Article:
The Financial Times' website and Twitter feeds were hacked on Friday, renewing questions about whether the popular social media service has done enough to tighten security as cyber-attacks on the news media intensify. Full Article
German govt urges public to stop using Internet Explorer
FRANKFURT/BOSTON (Reuters) - The German government urged the public on Tuesday to temporarily stop using Microsoft Corp's Internet Explorer following discovery of yet-to-be repaired bug in the web browser that the software maker said makes PCs vulnerable to attack by hackers.
The security flaw, which affects hundreds of millions of Internet Explorer browser users around the globe, publicly surfaced over the weekend.
Microsoft had said on Monday that attackers can exploit the bug to infect the PC of somebody who visits a malicious website and then take control of the victim's computer.
The German government's Federal Office for Information Security, or BSI, said that it was aware was aware of targeted attacks and that all that was needed was to lure web surfers to a website where hackers had planted malicious software that exploited the bug in Internet Explorer to infect their PCs.
"A fast spreading of the code has to be feared," the German government said in its statement.
BSI advised all users of Internet Explorer to use an alternative browser until the manufacturer has released a security update.
Officials with Microsoft did not respond to a request for comment on the move by the German government.
The company late on Monday urged customers to install a piece of security software as an interim measure, buying it time to fix the bug and release a new, more secure version of Internet Explorer.
Microsoft did not say how long that will take, but several security researchers said they expect the update within a week.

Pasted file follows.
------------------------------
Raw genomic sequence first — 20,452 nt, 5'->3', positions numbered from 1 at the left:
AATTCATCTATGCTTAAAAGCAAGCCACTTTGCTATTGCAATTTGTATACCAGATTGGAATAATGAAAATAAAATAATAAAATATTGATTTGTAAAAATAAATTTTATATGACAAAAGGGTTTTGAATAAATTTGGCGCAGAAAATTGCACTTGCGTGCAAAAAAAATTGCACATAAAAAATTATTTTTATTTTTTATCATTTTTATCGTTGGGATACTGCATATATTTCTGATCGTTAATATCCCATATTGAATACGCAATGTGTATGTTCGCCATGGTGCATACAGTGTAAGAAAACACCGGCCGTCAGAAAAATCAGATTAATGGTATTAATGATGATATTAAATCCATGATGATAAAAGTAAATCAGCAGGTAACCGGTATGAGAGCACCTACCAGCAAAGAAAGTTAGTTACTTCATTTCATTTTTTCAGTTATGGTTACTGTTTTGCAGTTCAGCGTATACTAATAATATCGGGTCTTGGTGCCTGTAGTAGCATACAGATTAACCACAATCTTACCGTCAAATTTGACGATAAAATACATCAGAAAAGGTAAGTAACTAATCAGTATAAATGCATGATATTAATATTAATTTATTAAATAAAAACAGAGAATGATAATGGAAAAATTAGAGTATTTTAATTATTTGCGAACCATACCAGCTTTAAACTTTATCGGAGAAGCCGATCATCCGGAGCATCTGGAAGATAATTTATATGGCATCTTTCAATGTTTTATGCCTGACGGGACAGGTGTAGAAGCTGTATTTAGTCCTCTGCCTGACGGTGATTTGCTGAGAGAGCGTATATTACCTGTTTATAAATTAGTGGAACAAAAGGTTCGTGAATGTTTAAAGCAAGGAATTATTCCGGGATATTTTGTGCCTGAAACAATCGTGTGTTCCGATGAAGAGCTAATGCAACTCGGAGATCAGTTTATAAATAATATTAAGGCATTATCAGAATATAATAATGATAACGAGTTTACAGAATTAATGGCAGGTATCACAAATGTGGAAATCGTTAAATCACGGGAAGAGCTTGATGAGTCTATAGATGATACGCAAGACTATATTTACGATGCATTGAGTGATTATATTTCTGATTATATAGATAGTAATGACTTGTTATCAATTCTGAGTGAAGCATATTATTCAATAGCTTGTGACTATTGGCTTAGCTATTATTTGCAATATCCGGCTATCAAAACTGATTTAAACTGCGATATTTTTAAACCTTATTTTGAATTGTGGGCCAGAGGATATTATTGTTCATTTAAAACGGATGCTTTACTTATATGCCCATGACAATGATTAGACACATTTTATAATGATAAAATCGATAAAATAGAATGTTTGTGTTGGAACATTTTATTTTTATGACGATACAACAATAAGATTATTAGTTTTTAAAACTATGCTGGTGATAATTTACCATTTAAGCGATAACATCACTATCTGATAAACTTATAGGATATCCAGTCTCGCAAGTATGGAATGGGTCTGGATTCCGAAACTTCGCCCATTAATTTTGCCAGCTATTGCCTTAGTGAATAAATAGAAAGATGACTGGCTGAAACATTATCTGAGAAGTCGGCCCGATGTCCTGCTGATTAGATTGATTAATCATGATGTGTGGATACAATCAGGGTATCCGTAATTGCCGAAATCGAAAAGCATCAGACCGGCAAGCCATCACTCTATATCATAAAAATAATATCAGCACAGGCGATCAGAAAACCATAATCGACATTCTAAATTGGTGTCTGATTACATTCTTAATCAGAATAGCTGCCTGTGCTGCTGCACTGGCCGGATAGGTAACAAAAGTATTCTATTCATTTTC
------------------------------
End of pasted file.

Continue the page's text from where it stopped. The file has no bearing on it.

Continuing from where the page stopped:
The free security tool, which is known as the Enhanced Mitigation Experience Toolkit, or EMET, is available through an advisory on Microsoft's website: blogs.technet.com/b/msrc/
The EMET software must be downloaded, installed and then manually configured to protect computers from the newly discovered threat, according to the posting from Microsoft. The company also advised customers to adjust several Windows security settings to thwart potential attackers, but cautioned that doing so might impact the PC's usability.
Some security experts had said it would be too cumbersome for many PC users to implement the measures suggested by Microsoft. Instead they advised Windows users to temporarily switch from Internet Explorer to rival browsers such as Google Inc's Chrome, Mozilla's Firefox or Opera Software ASA's Opera.
Internet Explorer was the world's second-most widely used browser last month, with about 33 percent market share, according to StatCounter. It was close behind Chrome, which had 34 percent of the market.
(Reporting by Harro Ten Wolde in Frankfurt and Jim Finkle in Boston; Additional by Nicola Leske in New York; Editing by Tim Dobbyn)
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